Almost 1 in 10 Irish motorists intend on making the change to an electric vehicle when they next purchase a car, a recent survey has found. In response to an AA Car Insurance survey of over 7,000 Irish motorists, 9.21% stated they were ‘very likely’ to opt to make the switch to an electric vehicle when next changing their car. Meanwhile, a further 23.26% of respondents stated they were somewhat likely to avoid purchasing a petrol or diesel vehicle when next buying a car.
“For a long-time we spoke about electric cars as being the future, but the truth of the matter is that they are very much a part of present day motoring and the number of electric vehicles on our roads will only grow in the coming years. For now, there are still some who have concerns about the technology and the mileage range, but as more and more manufacturers enter the electric vehicle market these fears are becoming something of the past,” Conor Faughnan, AA Director of Consumer Affairs stated. “Today the typical electric car has an effective mileage range of between 200 and 300 kilometres between charges, which for the average motorist who uses their car primarily to commute to and from work is more than enough to meet their needs.”
“In the longer-term, we do need to continue to make charging points more visible in public areas and along motorways to offset the concerns of those who avoid electric cars because of the occasional trip their have to make from Cork to Dublin. Some progress has been made in achieving this but unfortunately, even the recently announced investment in charging points installation from government doesn’t go as far as it really needs to.”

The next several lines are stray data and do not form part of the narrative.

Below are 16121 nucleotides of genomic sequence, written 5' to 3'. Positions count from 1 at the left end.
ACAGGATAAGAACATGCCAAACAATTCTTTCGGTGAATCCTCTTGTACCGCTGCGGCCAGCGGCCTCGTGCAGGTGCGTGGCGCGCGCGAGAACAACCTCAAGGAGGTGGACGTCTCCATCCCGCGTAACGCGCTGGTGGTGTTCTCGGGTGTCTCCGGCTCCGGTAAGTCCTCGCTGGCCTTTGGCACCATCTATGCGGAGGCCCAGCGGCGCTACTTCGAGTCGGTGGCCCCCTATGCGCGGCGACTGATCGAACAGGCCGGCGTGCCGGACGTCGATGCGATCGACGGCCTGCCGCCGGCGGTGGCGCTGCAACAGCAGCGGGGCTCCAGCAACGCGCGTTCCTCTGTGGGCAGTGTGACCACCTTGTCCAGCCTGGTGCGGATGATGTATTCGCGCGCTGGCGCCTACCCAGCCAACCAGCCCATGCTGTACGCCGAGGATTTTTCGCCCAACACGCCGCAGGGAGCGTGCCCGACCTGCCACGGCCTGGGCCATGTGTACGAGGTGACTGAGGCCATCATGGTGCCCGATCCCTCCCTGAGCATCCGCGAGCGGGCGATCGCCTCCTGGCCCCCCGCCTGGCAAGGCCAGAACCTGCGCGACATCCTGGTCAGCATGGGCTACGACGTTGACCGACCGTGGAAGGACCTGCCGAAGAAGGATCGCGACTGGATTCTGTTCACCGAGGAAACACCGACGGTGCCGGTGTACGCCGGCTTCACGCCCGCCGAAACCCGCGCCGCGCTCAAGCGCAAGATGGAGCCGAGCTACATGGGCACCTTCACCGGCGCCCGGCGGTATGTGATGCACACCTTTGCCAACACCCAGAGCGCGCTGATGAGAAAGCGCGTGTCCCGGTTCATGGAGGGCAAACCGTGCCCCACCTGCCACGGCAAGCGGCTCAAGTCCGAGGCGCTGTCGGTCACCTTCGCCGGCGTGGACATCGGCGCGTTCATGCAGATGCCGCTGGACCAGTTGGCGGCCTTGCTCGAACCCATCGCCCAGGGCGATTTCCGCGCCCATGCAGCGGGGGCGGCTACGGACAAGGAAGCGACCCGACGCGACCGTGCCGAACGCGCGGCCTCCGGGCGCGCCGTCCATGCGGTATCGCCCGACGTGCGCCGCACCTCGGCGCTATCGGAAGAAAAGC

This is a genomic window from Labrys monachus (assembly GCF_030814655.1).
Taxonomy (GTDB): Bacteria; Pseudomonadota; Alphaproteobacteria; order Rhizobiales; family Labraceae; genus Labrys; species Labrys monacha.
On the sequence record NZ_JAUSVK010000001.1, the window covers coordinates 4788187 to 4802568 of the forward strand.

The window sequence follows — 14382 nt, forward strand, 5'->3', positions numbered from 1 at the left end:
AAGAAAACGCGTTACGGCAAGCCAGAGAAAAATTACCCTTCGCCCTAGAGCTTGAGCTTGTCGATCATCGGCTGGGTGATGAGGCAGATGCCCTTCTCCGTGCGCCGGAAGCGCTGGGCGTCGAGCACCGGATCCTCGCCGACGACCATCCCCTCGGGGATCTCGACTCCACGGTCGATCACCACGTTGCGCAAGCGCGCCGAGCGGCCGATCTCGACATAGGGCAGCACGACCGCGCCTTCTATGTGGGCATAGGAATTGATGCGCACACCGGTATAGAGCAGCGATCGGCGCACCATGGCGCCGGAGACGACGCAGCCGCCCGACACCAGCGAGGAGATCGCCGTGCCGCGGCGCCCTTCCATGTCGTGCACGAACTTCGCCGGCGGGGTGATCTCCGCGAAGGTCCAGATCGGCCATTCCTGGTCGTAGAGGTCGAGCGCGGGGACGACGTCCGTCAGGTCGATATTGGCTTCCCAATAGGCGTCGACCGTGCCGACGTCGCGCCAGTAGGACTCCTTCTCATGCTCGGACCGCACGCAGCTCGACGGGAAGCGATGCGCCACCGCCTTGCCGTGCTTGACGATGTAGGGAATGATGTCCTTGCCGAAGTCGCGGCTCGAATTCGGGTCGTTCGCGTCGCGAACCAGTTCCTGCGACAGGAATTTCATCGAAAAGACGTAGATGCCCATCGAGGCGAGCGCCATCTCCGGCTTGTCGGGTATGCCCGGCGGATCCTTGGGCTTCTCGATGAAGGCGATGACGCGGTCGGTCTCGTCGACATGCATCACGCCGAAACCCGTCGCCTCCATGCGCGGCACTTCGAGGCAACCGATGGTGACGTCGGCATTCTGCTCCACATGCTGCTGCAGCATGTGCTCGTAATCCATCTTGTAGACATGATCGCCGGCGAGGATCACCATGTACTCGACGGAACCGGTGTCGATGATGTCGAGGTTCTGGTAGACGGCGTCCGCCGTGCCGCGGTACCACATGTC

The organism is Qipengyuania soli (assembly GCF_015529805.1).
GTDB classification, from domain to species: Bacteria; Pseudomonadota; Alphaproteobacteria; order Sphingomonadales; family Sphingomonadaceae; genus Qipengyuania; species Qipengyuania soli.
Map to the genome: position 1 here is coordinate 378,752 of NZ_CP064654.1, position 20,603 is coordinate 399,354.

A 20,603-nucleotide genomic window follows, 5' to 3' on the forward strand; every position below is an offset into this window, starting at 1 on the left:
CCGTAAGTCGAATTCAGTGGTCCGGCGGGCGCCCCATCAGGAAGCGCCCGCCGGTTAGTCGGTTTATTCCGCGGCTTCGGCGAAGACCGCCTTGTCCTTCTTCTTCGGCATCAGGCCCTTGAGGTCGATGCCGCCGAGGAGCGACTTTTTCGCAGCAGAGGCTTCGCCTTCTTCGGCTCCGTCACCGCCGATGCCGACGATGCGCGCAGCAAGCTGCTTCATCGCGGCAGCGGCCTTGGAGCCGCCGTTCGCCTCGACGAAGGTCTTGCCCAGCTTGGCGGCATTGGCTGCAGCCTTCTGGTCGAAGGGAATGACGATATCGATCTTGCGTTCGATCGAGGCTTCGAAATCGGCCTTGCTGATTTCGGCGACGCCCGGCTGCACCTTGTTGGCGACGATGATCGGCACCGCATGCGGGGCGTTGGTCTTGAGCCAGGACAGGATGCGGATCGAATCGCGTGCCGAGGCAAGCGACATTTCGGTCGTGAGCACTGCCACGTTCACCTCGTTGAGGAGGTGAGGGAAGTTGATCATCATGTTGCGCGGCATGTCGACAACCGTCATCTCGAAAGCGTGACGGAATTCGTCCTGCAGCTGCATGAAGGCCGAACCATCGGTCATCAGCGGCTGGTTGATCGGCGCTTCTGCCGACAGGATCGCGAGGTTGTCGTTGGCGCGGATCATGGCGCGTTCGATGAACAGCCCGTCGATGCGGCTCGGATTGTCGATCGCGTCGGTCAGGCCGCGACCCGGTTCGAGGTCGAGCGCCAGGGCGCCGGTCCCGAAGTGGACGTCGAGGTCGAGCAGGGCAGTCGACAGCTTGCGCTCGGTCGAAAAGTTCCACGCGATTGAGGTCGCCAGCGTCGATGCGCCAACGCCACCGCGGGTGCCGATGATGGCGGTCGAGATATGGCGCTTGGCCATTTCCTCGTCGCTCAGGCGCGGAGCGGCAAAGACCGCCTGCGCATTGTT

The survey also found that over 60% of motorists surveyed factor in the environmental impact of their car when purchasing or renting a vehicle. Of those surveyed by the AA, 26.56% of respondents stated they strongly consider the environmental impact of any car they purchase or rent. Meanwhile, a further 35.26% admitted to giving some consideration to the impact of their car usage on their carbon footprint.
“Our individual carbon footprint is something that more and more of us are becoming aware of, which underscores the importance of providing alternatives to the private car across Ireland. While modern cars are cleaner than ever before, as a nation we are overly reliant on the car as a result of a history of inadequate investment in public transport and cycling infrastructure,” Faughnan added. “Where you build quality cycle lanes and provide reliable public transport, history shows us that people are willing to use it and leave the car at home. However, until we start to make progress in this area, particularly in our cities across Ireland, than we are going to face significant challenges when it comes to meeting our climate change obligations.”